This is a critical insight. The Professional Left has clearly grown tired of engaging in public debate over any issue. Rather than trying to win people over to their point of view, their new strategy is to try to bully, intimidate and ultimately silence opposing voices. This is the common thread that connects the IRS’s targeting of conservative groups, calls for the SEC to pass new rules aimed at outing companies who participate in the political process, efforts by Soros-financed groups to silence pro-business groups, and other attacks on the First Amendment.
The Warren attack on Third Way represents something of a crossing-the-Rubicon moment for Democrats. Up until now, the intimidation campaign has been focused on conservative and pro-business groups. Warren’s letter shows that Democrats themselves are not safe from the left-wing thought police. Will any ordinary Democrats stand up and say enough is enough?
November 20, 2013
Influential columnist Robert Samuleson takes on the myth that rich donors are somehow buying government and argues the influence of U.S. companies on the political process is “vastly exaggerated.”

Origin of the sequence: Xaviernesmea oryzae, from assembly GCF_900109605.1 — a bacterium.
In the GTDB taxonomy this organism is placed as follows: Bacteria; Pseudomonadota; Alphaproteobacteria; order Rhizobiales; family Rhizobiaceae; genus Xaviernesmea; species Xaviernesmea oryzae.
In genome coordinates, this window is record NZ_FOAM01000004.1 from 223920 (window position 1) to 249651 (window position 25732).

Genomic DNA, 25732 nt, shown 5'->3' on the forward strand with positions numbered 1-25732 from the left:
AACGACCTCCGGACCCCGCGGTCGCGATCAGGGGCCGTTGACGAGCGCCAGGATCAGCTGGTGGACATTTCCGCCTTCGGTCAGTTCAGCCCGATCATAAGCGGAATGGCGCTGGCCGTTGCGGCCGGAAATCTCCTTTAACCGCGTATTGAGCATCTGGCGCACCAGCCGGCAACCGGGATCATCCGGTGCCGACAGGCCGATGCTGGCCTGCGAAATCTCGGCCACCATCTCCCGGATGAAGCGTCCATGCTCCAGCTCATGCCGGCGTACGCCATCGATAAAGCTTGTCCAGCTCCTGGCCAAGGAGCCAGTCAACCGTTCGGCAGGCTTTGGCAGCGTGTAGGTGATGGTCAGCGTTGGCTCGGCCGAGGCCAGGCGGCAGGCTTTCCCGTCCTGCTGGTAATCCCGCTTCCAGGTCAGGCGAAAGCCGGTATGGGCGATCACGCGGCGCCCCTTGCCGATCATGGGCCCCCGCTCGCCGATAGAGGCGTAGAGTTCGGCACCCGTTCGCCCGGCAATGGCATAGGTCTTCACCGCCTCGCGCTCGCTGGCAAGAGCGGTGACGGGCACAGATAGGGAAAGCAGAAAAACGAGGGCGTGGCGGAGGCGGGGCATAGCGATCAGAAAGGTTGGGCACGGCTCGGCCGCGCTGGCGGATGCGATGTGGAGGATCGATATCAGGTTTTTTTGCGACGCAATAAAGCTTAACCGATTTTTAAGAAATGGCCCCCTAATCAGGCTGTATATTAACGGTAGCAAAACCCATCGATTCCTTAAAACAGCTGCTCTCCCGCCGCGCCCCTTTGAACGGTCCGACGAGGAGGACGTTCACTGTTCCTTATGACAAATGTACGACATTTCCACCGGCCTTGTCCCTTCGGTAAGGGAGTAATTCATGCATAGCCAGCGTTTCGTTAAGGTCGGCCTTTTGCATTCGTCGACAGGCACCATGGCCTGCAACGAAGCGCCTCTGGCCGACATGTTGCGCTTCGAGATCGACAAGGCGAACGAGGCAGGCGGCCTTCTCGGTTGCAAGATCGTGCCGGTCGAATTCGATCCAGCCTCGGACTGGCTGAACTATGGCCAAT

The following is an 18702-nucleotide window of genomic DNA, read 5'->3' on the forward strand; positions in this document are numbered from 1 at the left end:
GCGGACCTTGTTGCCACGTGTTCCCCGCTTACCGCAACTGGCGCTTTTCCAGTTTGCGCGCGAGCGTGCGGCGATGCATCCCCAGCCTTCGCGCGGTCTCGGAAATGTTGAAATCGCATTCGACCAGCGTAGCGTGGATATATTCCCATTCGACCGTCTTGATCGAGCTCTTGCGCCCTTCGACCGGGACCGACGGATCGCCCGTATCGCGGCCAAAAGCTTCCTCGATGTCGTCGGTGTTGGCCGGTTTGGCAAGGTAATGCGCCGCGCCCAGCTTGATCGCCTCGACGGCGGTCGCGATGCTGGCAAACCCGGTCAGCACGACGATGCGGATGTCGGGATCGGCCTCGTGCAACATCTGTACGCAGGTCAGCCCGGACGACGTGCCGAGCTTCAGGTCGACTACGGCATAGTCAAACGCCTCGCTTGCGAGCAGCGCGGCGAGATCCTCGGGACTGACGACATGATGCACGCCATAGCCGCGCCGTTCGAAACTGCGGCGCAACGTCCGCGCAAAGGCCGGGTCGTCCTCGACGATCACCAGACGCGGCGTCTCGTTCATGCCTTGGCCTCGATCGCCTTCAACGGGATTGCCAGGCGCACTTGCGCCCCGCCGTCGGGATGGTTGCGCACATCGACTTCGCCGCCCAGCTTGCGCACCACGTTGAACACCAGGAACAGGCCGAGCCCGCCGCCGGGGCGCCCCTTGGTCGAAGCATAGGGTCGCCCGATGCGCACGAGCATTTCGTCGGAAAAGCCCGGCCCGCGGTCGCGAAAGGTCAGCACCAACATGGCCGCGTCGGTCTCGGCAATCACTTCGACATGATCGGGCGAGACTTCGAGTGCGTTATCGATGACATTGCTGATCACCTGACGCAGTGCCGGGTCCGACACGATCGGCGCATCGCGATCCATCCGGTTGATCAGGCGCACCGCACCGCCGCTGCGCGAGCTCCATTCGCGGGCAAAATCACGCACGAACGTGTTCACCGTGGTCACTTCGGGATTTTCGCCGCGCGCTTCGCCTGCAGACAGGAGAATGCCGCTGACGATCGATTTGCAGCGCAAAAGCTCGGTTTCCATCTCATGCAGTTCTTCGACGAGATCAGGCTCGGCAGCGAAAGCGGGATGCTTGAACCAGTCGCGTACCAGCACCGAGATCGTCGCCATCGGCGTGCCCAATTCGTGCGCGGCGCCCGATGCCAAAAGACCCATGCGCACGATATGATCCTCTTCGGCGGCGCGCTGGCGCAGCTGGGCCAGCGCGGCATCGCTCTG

Samuleson’s column lends credence to Yale Law School Professor Jonathan Macey’s contention that the goal of the current transparency charade – funded by billionaire speculator George Soros – “isn’t disclosure but unilateral business disarmament” in the political arena. According to Samuelson, “democracy’s problem is not the influence of money.” In fact, writes Samuelson:
“The idea that government is routinely bought and sold by the rich is a source of widespread – but misleading – cynicism. It’s the false premise on which so-called campaign finance ‘reform’ rests. Money interests are allegedly so corrupt that they must be controlled or else will ruin democracy. The resulting campaign rules have, by inspiring evasions and compromising free speech, fed the cynicism they were supposed to suppress. They have made politics more costly and cumbersome without making it more effective.”
The bottom line: All the gnashing of teeth and rending of garments by the phony transparency crowd isn’t giving us better government, it’s just feeding more cynicism.
November 5, 2013
NPR – formerly National Public Radio – has a hit piece out on a Michigan Supreme Court race that cost Justice Alton Davis his seat on the bench. Taxpayer-supported NPR ($445 million to its parent the Corporation for Public Broadcasting) tries to portray Davis’s defeat as a “new way of doing politics,” with campaign ads sponsored by independent organizations like the American Justice Partnership, which I lead.
Of course, no mention was made of the dark money that helped defeat Michigan Chief Justice Clifford Taylor in 2008. Nor did NPR dig into the liberal C-3 world that includes groups like Justice at Stake and other beneficiaries of George Soros’s millions. And no comment on the “social welfare” groups that use private money to try to silence pro-business voices in the political arena.